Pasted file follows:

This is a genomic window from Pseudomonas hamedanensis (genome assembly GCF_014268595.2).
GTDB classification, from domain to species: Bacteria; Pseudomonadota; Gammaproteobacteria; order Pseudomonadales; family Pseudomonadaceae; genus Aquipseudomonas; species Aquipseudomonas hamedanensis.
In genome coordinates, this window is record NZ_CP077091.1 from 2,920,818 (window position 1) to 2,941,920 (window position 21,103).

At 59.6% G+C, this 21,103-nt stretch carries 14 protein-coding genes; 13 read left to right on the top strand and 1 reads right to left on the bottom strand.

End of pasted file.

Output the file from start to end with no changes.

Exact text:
This is a genomic window from Pseudomonas hamedanensis (genome assembly GCF_014268595.2).
GTDB classification, from domain to species: Bacteria; Pseudomonadota; Gammaproteobacteria; order Pseudomonadales; family Pseudomonadaceae; genus Aquipseudomonas; species Aquipseudomonas hamedanensis.
In genome coordinates, this window is record NZ_CP077091.1 from 2,920,818 (window position 1) to 2,941,920 (window position 21,103).

At 59.6% G+C, this 21,103-nt stretch carries 14 protein-coding genes; 13 read left to right on the top strand and 1 reads right to left on the bottom strand.